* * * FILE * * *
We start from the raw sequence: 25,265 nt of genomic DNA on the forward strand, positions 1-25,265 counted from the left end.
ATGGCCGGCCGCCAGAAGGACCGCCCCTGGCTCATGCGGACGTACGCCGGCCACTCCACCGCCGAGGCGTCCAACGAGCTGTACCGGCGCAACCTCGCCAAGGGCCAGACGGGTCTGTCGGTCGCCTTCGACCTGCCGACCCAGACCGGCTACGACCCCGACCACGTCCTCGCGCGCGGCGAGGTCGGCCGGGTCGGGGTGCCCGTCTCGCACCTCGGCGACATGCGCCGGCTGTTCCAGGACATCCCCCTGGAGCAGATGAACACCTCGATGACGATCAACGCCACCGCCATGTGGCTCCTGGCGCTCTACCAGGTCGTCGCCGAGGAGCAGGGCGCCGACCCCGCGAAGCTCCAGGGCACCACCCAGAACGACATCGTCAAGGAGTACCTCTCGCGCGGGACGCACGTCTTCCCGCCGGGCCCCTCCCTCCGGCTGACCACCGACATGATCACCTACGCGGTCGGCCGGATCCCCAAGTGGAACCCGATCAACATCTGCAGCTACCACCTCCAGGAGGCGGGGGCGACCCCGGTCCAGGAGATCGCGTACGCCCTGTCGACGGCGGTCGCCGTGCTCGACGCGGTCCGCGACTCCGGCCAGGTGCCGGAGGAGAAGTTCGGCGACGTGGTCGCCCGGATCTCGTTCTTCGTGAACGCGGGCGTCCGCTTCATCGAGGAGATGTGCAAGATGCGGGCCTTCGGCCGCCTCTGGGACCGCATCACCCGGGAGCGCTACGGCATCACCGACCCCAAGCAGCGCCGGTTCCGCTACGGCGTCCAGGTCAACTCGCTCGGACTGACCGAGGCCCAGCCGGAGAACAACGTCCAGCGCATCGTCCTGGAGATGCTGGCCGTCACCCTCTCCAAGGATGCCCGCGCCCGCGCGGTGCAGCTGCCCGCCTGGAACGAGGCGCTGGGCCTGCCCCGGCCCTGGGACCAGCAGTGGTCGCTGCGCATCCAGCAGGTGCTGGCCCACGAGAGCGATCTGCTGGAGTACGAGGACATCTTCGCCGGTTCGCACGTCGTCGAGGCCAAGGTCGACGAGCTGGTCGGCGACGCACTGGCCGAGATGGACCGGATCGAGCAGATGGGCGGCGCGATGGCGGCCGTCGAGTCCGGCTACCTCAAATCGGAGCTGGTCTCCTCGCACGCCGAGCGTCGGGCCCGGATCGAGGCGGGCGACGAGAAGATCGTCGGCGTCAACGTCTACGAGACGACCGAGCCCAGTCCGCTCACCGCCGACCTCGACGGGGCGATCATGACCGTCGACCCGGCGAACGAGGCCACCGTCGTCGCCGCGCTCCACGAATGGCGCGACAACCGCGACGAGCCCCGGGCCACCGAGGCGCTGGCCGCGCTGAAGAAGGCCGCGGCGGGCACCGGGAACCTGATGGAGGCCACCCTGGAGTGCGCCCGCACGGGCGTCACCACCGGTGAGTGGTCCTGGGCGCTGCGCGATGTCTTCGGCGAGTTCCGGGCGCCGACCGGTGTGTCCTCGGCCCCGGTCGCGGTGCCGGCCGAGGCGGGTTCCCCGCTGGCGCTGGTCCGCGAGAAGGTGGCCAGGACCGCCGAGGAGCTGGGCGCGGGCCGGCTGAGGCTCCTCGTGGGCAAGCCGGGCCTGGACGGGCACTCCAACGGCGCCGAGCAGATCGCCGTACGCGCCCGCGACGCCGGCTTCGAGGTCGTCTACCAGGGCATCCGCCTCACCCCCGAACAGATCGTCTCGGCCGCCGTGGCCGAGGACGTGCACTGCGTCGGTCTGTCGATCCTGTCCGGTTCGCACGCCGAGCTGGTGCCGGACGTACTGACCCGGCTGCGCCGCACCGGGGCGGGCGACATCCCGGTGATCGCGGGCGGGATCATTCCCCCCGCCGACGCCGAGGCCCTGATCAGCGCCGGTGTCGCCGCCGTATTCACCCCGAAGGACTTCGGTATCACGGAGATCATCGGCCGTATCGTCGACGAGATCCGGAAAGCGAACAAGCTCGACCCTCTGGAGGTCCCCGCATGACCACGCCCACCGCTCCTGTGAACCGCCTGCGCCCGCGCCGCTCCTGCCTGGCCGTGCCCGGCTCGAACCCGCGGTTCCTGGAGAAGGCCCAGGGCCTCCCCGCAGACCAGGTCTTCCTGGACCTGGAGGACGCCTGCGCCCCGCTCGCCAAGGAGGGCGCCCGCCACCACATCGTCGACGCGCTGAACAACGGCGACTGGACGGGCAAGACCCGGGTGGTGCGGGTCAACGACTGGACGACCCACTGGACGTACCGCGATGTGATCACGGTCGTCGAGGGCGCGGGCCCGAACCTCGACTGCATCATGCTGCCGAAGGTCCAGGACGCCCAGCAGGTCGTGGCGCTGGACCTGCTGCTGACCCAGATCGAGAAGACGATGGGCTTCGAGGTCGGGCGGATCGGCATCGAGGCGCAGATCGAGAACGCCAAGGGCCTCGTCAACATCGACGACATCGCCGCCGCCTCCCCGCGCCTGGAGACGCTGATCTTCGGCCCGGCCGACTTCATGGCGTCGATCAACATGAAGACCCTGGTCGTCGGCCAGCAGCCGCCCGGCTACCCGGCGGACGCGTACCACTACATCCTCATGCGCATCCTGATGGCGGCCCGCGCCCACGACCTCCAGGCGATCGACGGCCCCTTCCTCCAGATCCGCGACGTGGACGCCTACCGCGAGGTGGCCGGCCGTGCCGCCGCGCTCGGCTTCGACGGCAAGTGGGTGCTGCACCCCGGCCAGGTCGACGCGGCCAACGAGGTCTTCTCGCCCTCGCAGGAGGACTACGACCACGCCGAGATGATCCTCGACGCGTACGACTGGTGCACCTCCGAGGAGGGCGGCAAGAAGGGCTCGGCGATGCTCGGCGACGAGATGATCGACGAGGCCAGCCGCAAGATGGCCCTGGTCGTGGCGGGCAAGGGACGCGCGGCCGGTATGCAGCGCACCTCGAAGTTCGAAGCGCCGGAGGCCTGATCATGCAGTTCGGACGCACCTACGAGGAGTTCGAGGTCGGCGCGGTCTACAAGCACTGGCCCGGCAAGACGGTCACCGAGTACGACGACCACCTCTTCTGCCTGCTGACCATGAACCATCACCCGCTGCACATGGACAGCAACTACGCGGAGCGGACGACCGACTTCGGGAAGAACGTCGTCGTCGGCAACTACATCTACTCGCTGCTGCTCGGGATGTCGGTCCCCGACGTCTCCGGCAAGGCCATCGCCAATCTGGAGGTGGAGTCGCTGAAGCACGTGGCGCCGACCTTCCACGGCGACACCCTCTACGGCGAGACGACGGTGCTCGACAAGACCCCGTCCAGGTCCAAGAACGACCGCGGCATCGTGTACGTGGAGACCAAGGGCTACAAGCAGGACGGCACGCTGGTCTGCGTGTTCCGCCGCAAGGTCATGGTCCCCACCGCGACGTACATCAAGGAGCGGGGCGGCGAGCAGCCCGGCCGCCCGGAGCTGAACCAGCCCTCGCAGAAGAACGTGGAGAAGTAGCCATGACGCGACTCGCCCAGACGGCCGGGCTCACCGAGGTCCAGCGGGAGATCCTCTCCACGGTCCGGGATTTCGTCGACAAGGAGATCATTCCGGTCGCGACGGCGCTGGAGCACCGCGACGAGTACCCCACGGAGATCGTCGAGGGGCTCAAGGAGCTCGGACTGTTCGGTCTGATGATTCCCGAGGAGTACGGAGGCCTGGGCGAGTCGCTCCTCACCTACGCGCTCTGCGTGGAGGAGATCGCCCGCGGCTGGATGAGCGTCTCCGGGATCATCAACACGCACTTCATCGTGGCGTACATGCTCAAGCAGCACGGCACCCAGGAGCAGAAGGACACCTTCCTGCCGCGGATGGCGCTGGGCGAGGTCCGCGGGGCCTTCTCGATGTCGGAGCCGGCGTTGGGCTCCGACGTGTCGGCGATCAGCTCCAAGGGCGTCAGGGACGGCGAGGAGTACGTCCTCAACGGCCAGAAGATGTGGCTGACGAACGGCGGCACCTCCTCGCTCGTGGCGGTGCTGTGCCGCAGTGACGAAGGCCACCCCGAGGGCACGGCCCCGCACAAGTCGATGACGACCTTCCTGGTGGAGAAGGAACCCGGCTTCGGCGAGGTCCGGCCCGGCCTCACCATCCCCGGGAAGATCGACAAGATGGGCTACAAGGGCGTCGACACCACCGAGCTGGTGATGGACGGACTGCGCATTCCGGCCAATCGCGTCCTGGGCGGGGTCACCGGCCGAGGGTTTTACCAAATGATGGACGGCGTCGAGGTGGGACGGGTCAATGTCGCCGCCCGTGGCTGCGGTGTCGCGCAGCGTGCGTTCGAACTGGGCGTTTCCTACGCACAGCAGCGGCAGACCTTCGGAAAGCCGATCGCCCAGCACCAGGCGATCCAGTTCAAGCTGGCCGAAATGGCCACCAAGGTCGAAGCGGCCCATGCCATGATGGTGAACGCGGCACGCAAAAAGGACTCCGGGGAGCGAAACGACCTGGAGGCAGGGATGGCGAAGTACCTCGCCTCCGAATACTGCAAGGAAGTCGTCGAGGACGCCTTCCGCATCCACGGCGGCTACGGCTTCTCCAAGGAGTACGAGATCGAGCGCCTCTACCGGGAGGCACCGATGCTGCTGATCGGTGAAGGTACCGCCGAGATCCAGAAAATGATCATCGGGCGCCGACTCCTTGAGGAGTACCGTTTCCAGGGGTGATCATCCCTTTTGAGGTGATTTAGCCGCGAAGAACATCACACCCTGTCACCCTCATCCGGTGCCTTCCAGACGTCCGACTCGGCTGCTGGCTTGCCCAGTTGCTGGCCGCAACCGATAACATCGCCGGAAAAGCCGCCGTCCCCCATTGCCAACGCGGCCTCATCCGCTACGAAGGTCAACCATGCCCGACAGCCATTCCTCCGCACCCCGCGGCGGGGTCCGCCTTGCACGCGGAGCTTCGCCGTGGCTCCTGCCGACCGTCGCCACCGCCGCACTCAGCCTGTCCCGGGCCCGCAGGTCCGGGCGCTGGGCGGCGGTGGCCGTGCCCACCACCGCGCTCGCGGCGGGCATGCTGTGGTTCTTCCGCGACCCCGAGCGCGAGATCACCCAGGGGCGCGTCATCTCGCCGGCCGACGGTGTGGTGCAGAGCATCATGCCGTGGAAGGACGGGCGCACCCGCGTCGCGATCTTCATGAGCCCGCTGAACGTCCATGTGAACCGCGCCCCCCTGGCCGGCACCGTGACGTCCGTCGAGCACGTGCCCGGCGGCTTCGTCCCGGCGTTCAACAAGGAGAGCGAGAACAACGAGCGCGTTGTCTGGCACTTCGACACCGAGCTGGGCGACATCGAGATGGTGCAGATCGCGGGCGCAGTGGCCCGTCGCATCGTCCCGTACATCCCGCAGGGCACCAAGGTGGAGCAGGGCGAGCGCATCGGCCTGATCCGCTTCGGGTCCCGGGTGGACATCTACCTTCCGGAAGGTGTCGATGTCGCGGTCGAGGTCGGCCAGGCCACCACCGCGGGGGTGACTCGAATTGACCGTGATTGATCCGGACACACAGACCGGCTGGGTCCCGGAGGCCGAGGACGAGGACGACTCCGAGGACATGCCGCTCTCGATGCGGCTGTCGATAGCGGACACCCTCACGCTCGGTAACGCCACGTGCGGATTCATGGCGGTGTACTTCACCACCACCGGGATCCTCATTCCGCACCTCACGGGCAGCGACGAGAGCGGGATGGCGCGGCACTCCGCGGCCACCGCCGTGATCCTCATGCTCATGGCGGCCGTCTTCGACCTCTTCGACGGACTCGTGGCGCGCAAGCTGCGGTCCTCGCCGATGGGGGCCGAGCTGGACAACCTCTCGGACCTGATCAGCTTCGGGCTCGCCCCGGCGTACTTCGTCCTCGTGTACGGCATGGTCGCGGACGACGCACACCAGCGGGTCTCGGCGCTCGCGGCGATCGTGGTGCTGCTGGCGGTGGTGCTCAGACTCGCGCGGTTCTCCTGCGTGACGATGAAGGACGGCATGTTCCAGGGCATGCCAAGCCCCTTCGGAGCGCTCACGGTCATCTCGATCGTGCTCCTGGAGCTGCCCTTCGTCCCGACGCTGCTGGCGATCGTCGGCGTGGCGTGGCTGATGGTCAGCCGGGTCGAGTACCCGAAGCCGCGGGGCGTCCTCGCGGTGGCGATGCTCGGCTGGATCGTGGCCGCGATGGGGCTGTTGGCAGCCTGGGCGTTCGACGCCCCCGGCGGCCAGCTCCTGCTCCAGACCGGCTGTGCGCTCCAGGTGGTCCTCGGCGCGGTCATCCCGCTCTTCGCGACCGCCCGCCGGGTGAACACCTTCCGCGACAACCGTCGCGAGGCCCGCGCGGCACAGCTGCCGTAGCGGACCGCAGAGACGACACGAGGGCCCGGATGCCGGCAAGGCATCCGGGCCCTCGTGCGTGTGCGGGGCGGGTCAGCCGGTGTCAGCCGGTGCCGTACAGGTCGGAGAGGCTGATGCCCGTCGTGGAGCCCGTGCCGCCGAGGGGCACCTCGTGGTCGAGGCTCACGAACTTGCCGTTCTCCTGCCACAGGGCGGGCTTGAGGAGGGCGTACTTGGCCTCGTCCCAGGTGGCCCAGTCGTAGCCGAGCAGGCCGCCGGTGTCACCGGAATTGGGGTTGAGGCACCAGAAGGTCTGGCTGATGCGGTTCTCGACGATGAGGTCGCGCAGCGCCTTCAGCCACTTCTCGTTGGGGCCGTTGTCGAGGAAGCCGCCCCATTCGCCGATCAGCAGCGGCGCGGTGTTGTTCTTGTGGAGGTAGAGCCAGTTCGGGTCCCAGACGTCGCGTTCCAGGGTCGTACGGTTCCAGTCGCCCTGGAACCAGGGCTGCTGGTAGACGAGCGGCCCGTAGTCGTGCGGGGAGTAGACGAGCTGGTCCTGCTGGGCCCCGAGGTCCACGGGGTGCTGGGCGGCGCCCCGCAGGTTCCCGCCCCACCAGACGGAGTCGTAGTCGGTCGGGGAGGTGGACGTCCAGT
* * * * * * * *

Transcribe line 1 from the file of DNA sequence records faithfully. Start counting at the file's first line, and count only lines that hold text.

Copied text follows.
We start from the raw sequence: 25,265 nt of genomic DNA on the forward strand, positions 1-25,265 counted from the left end.